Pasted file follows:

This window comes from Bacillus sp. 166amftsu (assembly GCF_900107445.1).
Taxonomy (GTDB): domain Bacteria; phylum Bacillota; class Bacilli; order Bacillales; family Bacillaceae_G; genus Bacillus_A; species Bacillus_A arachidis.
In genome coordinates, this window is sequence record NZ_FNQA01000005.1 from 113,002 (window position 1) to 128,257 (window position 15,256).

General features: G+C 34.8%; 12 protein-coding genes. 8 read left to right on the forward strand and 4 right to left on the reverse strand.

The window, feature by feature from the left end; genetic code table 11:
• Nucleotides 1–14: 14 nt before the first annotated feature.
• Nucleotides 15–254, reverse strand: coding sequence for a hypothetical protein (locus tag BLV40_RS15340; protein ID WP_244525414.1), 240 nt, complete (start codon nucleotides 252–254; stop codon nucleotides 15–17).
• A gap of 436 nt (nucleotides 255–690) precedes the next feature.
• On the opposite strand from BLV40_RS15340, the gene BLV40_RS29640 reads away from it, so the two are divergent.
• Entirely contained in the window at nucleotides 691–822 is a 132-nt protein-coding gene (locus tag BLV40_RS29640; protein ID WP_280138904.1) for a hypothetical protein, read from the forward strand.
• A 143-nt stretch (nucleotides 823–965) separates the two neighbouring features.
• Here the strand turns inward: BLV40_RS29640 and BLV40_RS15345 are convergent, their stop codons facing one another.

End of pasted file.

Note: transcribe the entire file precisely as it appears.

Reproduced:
This window comes from Bacillus sp. 166amftsu (assembly GCF_900107445.1).
Taxonomy (GTDB): domain Bacteria; phylum Bacillota; class Bacilli; order Bacillales; family Bacillaceae_G; genus Bacillus_A; species Bacillus_A arachidis.
In genome coordinates, this window is sequence record NZ_FNQA01000005.1 from 113,002 (window position 1) to 128,257 (window position 15,256).

General features: G+C 34.8%; 12 protein-coding genes. 8 read left to right on the forward strand and 4 right to left on the reverse strand.

The window, feature by feature from the left end; genetic code table 11:
• Nucleotides 1–14: 14 nt before the first annotated feature.
• Nucleotides 15–254, reverse strand: coding sequence for a hypothetical protein (locus tag BLV40_RS15340; protein ID WP_244525414.1), 240 nt, complete (start codon nucleotides 252–254; stop codon nucleotides 15–17).
• A gap of 436 nt (nucleotides 255–690) precedes the next feature.
• On the opposite strand from BLV40_RS15340, the gene BLV40_RS29640 reads away from it, so the two are divergent.
• Entirely contained in the window at nucleotides 691–822 is a 132-nt protein-coding gene (locus tag BLV40_RS29640; protein ID WP_280138904.1) for a hypothetical protein, read from the forward strand.
• A 143-nt stretch (nucleotides 823–965) separates the two neighbouring features.
• Here the strand turns inward: BLV40_RS29640 and BLV40_RS15345 are convergent, their stop codons facing one another.